Genetic Variance in Growth of Balsam Poplar Under 16- and 8-Hour Photosynthetic Periods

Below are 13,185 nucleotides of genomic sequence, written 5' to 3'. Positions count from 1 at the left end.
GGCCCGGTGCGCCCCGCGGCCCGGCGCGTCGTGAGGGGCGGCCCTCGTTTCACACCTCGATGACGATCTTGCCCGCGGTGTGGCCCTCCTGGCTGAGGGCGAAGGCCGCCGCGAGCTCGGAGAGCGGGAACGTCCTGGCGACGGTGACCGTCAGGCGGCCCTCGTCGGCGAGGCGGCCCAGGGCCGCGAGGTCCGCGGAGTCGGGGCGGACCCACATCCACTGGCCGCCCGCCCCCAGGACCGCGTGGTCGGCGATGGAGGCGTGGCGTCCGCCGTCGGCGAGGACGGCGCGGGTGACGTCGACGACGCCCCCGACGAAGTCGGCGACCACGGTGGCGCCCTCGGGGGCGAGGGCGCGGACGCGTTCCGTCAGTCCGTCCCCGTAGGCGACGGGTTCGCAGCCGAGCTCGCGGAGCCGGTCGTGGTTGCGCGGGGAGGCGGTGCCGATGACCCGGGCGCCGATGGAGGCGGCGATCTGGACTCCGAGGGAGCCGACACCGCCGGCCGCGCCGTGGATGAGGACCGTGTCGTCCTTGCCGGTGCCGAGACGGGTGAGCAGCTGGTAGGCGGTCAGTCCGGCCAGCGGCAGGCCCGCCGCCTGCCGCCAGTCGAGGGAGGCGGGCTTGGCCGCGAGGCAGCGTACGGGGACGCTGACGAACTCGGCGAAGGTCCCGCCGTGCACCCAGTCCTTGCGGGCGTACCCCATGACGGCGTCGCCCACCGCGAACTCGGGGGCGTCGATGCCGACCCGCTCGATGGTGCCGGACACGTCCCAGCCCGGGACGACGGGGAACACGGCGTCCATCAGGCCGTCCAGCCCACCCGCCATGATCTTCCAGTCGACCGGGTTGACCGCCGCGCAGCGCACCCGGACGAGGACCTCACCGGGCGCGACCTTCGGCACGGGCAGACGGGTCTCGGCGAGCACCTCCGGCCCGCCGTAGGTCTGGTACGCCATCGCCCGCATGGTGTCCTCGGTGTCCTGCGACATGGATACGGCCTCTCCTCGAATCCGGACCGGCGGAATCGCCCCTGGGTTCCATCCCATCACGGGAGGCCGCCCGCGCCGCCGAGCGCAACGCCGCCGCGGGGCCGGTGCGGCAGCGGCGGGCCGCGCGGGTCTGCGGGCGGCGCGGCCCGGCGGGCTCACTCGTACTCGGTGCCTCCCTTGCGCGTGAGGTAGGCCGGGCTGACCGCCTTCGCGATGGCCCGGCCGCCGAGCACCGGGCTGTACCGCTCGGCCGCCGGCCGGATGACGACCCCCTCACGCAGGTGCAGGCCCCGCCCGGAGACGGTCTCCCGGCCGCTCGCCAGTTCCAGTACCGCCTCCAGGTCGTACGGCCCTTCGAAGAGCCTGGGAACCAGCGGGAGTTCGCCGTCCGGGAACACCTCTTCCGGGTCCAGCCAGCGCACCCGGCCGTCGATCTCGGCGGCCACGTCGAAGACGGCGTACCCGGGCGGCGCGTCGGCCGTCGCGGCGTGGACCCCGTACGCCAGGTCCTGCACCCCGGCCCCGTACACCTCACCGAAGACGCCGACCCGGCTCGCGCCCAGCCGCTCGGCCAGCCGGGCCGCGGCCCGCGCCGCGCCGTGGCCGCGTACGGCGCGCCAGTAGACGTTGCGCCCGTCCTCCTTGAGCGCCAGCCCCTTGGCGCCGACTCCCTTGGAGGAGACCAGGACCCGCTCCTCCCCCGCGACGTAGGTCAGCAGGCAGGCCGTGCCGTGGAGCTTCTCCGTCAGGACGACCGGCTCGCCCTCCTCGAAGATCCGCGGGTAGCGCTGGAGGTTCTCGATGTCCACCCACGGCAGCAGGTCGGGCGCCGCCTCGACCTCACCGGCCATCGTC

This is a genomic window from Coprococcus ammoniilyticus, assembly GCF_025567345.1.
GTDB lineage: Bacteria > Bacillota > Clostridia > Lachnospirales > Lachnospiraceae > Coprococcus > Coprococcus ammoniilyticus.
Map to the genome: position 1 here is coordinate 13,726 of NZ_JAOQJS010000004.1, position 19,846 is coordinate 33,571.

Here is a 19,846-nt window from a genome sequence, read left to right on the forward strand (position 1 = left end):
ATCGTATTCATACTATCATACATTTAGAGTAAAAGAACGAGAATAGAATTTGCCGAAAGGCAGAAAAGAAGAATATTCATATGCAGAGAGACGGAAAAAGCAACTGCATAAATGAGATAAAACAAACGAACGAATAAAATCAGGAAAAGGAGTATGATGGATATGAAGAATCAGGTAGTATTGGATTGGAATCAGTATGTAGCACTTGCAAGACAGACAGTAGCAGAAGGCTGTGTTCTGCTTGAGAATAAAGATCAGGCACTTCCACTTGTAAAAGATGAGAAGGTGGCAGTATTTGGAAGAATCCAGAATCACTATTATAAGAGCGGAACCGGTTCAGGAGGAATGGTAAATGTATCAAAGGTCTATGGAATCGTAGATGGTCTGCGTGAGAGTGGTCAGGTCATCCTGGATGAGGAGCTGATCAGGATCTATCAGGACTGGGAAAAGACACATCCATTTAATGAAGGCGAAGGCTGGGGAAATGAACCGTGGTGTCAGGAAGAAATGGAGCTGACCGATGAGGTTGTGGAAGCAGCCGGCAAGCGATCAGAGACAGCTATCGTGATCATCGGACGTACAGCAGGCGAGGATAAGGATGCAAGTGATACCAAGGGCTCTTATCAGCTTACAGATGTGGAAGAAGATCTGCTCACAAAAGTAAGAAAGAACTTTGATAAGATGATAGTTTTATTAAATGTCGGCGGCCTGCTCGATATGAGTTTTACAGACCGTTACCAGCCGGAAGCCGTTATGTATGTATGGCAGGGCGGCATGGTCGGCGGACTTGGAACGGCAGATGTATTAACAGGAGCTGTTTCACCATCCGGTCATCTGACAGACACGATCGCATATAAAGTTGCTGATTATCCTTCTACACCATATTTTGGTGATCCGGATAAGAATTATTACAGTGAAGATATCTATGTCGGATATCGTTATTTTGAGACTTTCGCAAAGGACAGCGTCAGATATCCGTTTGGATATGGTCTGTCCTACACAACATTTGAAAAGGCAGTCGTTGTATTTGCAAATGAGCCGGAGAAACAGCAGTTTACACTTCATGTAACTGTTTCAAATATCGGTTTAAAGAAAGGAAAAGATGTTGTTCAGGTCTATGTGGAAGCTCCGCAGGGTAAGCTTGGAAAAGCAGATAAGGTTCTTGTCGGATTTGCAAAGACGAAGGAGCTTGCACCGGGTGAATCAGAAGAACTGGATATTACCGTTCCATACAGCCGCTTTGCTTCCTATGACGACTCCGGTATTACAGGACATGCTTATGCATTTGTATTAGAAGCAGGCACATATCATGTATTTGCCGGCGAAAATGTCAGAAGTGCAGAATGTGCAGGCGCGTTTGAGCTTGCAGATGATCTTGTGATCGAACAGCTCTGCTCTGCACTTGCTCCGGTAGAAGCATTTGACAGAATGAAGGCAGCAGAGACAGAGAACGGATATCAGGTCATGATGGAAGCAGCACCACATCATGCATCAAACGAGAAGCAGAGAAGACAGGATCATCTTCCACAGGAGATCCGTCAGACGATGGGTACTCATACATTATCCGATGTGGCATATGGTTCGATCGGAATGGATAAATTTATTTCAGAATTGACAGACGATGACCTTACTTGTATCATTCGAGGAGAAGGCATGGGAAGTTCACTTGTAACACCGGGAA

Six to seven balsam poplar (Populus balsamifera L.) clones from each of four provenances on a latitudinal transect (45° to 53° at 89° to 91°W) were grown for 78 days under 16- and 8-hour photosynthetic periods. Analysis of variance and functional growth analysis were used to evaluate genetic variation in growth and development under the two regimes. Relative Growth Rate and Unit Leaf Rate of plants growing under the 8-hour regime were, respectively, 85 and 60% of those of plants under 16-hour photosynthetic periods, while final dry weight under long periods was over twice that under short ones. Leaf Area Ratio, Specific Leaf Area, and the Leaf Area Partitioning Coefficient were all larger under 8-hour periods. During the initial 30 days of the experiment, shoot-root ratio was greater under the 8-hour regime, but there was no difference between regimes by final harvest. Provenance effects were generally small and statistically nonsignificant, while clonal variation within provenances was large. The ratio of the relative growth rate of the shoot to that of roots (i.e., the allometric constant) was negatively correlated with latitude of provenance. For. Sci. 35(4):903-919.
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